RISING INFLATION: HOW LOW INCOME EARNERS BATTLE FOR SURVIVAL Low income earners are struggling to meet their basic needs amidst the high cost of commodities occasioned by rising inflation. The National Bureau of Statistics (NBS) in its consumer price index for March 2024 revealed that headline inflation rose to 33.20 per cent in the month from 31.70 per cent in February. The March headline inflation has shown an increase of 1.5 per cent points when compared to the previous month, a situation that has further compounded the economic hardship facing Nigerians. In Benúe State, low income earners have lamented the untold hardship ravaging their families following the current inflation in the country with the attendant skyrocketing cost of food. Some of the people in Makurdi, the Benúe State capital, said they could no longer feed themselves for at least twice in a day, just as they are unable to meet their basic needs. Tina Emmanuel, an office assistant who earns as low as N15,000 monthly, said she had long resorted to divine provision to get by on a daily basis. “Before now, I started surviving by God’s grace, and I’m still going on that strength. I have adjusted and readjusted such that I don’t go for quality anymore but for quantity. “I get only what’s affordable – it’s really rough and rough. It is also annoying that the prices of food and other essential commodities are steadily on the rise to the extent that what one buys in the morning might cost higher by the evening of same day. “For me, if I manage to get what we (my family of three) can eat, I will just thank God and relax for that day. I have never met my needs with the income I earn; I’m always pursuing my needs and yet to get them,” she said. Another low income earner, Blessing Orlu, who teaches in a private primary school, expressed worry that her N18,000 monthly salary could barely buy her food for four days. Orlu said she sometimes wondered how she would survive the next day because most times she goes to bed hungry. “Life is hard for me. I can barely feed, let alone buy any other need. My salary can’t fetch me food for four days; I trek most of the times to work. The suffering is too much,” Orlu added. In the same vein, Lucky Basil, a cleaner, opined that coping with his meager earnings had become a major setback for him and his family. Basil said, “We are suffering excessively. I can’t feed my family any longer. I pray that this government shows us mercy. Sometimes I cry, seeing my children go to bed hungry.” In Kano, the story of many Nigerians earning as low as N10,000 or N15,000 monthly amidst the living cost crisis triggered by rising inflation is that of agony and frustration. They complained that the income they earn is not enough to buy food that can last a week or two. To understand the ways and means low income earners device to survive and navigate through these turbulent times with such meagre salaries and still manage to keep their heads above the waters of inflation and hardship in the country, our reporter spoke to this category of people in Kano, a city bursting with commercial activities. A private school teacher, Mrs Amarachi Ogoemeka, who earns N18,000 monthly at Rayday International School Onitsha Road, Sabon Gari, Kano, said she managed to live within her income. Being a mother of four children who are all in primary school, she said her N18,000 salary was not enough to cater for the need of her family. She disclosed that on receiving her salary at the end of the…


NAIRA BEST-PERFORMING CURRENCY IN APRIL, TO EXCHANGE BELOW N1,000/$ – GOLDMAN SACHS A report by Goldman Sachs economists said that with the appreciation rate of the Naira in the foreign exchange market, the currency may exchange below N1,000 per Dollar in the coming months. The think-tank disclosed this in its latest report on Nigeria’s economic realities. The report stated that the Naira rallied 12 per cent against the Dollar in April, adding to its 14 per cent surge in March. In March, Goldman Sachs forecasted that the Naira would appreciate to N1,200 per Dollar in 2024. The group’s projection became a reality on Monday when the Naira exchanged at N1,230.61 at the official market and N1,200 at the parallel market. With the Central Bank of Nigeria, CBN, intervening by selling FX to Bureau De Change operators at a reviewed rate of N1,101 per Dollar from N1,251, the Naira appreciated by N60, trading at 1,140 per Dollar at the Parallel Market on Friday. In the past months, CBN has said the country has witnessed a surge in capital inflows on the backdrop of several policy interventions.At its last Monetary Policy Committee, MPC, meeting, the CBN raised the interest rate to 24.75 per cent, helping it retrace losses caused by two devaluations since June last year.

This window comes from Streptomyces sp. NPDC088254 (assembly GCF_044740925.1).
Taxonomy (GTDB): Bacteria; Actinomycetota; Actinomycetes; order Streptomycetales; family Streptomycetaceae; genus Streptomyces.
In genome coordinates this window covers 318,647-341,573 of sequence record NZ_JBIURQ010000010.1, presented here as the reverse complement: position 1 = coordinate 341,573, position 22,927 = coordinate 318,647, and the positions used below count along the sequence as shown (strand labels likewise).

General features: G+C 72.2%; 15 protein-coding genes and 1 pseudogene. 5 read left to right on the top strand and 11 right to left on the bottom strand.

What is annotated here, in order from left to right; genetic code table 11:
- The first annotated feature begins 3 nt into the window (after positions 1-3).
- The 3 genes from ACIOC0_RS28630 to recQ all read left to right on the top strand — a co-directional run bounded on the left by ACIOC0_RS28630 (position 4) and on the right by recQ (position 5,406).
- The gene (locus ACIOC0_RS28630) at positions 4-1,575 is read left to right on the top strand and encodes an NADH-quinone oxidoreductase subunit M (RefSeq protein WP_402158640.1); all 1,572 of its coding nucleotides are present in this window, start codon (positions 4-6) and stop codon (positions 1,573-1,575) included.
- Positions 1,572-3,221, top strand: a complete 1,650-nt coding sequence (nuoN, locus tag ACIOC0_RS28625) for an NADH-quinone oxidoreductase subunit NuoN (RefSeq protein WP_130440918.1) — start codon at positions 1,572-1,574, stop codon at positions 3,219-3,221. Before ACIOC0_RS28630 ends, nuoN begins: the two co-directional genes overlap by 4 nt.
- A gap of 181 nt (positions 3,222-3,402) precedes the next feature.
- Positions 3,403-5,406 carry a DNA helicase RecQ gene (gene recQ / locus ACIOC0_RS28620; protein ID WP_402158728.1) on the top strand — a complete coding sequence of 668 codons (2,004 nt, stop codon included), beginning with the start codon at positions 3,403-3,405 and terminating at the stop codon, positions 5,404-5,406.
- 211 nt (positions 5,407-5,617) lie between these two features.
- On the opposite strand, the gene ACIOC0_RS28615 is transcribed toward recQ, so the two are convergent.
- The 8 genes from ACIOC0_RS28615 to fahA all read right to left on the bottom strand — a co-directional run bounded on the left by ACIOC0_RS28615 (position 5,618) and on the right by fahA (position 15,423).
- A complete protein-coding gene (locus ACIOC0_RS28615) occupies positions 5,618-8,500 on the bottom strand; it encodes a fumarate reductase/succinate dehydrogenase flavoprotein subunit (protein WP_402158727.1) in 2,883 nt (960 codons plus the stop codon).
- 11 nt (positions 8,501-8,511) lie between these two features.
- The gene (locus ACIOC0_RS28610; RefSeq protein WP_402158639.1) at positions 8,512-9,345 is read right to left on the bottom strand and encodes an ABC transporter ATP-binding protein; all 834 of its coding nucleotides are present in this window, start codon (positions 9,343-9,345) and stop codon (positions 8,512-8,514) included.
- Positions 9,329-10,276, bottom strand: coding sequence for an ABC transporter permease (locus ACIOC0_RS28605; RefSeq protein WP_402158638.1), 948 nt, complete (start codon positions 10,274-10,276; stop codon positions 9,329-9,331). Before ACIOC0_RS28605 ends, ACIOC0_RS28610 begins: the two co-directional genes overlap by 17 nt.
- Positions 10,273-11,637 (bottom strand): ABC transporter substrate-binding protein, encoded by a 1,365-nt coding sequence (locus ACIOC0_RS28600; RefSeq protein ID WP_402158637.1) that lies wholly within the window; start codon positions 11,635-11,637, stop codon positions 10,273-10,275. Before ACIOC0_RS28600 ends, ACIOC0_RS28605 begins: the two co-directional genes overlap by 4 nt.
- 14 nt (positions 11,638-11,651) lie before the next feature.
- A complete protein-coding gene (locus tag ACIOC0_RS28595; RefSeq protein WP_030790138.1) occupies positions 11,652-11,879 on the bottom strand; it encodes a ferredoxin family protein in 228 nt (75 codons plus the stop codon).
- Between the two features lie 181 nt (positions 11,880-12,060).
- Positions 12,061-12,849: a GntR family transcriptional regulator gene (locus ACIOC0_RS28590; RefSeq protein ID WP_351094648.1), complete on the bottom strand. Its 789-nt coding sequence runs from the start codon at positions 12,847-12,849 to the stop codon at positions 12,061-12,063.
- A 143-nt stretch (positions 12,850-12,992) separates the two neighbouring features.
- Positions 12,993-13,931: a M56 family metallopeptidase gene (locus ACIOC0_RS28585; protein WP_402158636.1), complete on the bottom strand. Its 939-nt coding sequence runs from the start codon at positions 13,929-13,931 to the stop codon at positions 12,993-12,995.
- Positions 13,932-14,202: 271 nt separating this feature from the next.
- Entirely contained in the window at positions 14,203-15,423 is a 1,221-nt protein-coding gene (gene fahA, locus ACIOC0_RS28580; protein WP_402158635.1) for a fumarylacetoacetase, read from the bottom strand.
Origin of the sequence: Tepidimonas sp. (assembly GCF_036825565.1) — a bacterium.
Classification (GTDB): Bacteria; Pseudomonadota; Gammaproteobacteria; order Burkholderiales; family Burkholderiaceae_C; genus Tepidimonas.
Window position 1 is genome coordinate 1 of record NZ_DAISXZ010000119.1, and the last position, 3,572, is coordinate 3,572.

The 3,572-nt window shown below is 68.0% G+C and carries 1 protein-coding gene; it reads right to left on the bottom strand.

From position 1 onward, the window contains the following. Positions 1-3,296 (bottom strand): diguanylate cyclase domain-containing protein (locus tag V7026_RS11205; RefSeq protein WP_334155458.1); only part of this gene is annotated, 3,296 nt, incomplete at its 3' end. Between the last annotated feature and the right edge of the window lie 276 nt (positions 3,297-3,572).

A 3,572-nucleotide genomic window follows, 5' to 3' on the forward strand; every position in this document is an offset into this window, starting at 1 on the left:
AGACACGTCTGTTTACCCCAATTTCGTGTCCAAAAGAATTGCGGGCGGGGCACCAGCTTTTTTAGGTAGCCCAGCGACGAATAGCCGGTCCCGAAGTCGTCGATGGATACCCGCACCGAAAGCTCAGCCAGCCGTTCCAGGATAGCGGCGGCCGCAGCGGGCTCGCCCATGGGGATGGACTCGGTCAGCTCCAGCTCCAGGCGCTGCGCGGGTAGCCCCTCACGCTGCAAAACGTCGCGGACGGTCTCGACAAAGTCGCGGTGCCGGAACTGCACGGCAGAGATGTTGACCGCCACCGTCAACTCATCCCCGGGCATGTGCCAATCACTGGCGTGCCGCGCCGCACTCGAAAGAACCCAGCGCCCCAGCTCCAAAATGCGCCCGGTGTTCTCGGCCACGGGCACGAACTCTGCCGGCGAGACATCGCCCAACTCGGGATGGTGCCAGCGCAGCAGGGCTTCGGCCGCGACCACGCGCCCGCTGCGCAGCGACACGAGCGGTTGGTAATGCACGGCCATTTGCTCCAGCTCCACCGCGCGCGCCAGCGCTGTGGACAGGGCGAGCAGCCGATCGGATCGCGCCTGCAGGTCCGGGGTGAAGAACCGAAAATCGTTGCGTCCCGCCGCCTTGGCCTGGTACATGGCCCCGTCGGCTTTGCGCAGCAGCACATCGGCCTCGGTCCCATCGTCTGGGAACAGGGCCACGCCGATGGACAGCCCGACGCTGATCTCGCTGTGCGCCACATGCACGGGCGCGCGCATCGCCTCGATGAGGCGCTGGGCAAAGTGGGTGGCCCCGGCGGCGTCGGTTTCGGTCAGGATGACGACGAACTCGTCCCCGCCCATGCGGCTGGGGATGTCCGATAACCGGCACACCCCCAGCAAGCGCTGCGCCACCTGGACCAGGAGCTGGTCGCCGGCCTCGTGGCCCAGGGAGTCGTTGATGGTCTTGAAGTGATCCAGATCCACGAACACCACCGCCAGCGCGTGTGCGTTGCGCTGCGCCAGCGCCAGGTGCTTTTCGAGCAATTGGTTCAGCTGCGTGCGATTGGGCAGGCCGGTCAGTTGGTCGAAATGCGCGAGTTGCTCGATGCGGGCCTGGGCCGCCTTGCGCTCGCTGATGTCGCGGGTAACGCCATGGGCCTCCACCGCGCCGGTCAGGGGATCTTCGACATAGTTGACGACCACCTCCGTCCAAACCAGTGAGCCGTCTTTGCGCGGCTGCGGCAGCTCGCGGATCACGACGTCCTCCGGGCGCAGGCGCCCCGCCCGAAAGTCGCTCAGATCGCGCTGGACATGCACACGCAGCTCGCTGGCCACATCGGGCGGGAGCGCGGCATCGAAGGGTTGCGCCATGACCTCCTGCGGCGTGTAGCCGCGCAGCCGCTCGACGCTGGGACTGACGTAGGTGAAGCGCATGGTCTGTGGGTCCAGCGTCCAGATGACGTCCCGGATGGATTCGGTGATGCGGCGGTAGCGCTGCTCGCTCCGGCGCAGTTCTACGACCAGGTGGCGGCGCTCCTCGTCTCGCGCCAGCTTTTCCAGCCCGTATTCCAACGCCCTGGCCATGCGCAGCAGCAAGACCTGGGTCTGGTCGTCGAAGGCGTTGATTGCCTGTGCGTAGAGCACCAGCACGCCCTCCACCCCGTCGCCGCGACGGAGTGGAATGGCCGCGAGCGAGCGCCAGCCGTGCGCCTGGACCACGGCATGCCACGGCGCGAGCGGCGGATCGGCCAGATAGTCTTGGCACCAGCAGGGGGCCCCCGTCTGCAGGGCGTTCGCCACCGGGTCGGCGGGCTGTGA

HUNGER: ANGER AS MANY NIGERIANS DIE IN SEARCH OF PALLIATIVES Several Nigerians lost their lives in the past few days while struggling to benefit from palliatives being distributed by the government amid the rising hunger in the land. The latest is the unfortunate incident at the Nasarawa State University, Keffi, where two students were reported dead during the distribution of palliatives while 23 have been hospitalised. Governor Abdullahi Sule had ordered the distribution of two 7.5 kg bags of rice and N5,000 to each student of the state university in Keffi, the state capital. However, two students- Grace Danladi and Rose Michael died in the unfortunate incident, while others were injured during a stampede ahead of the distribution of the palliatives to students of the school. An official statement said the palliatives were billed for distribution at the convocation arena of the school before some students overpowered the security on the ground, causing a stampede that resulted in the death and injuries of the students while they carted away the food items. In his reaction, Governor Abdullahi Sule of Nasarawa State said the death of the two students was not as a result of government’s negligence. The governor made the statement when he appeared as a guest on Channel’s Television. “It’s not something that happened on the part of negligence by the government. “It’s very unfortunate that it happened but it had nothing to do with any planning, it has nothing to do with any negligence. We have been to eight places. “It was the last place, which would have been the ninth institution that we went to. So, all these other places that we went, everything went so smoothly,” he said. According to him, the stampede was not because of planning but because some students thought that their names were being replaced by the Students’ Union Government of the institution, hence the anxiety. “We are very sad that two students died. We are talking with the families. So, for somebody to politicise it? It’s unfortunate that we are in a country where everybody looks at a tragedy and politicize it,” he added Underhand dealings and inadequacy of the materials to meet the needs of Nigerians are some of the reasons being adduced for the deaths of citizens. Seven persons died at the Nigeria Customs Service (NCS) Old Zonal Headquarters in Yaba area of Lagos State while residents were making efforts to buy seized rice from the Service, which was sold at N10,000 per 25kg to alleviate people’s sufferings in the face of the economic crunch in the country. The exercise witnessed chaos and confusion when what was supposed to be a gesture of assistance from the government, the distribution of 25kg bags of rice, turned into an unpleasant scene, leaving many citizens frustrated and struggling. The stampede was said to have occurred due to poor crowd management by the Customs, as hundreds of people tried to force themselves into the venue to buy the rice. The Comptroller General of the NCS, Mr. Adewale Adeniyi, had assured the process for the sale of the food items had been perfected such that a form with all the details of the applicant including the National Identification Number, NIN, would be submitted and a bar code generated for the collection of the commodity. Another recent incident in Bauchi State also saw at least four women confirmed dead in a stampede that occurred during the distribution of zakat (almsgiving exercise) to residents in the state. The incident occurred on Sunday at the Shafa Holdings Company headquarters along Jos road in Bauchi. Ahmed Wakil, police spokesperson in Bauchi, confirmed the development, saying that a 17-year-old girl, Naima Abdullahi, sustained injuries during the stampede. Abdullahi was reported to be…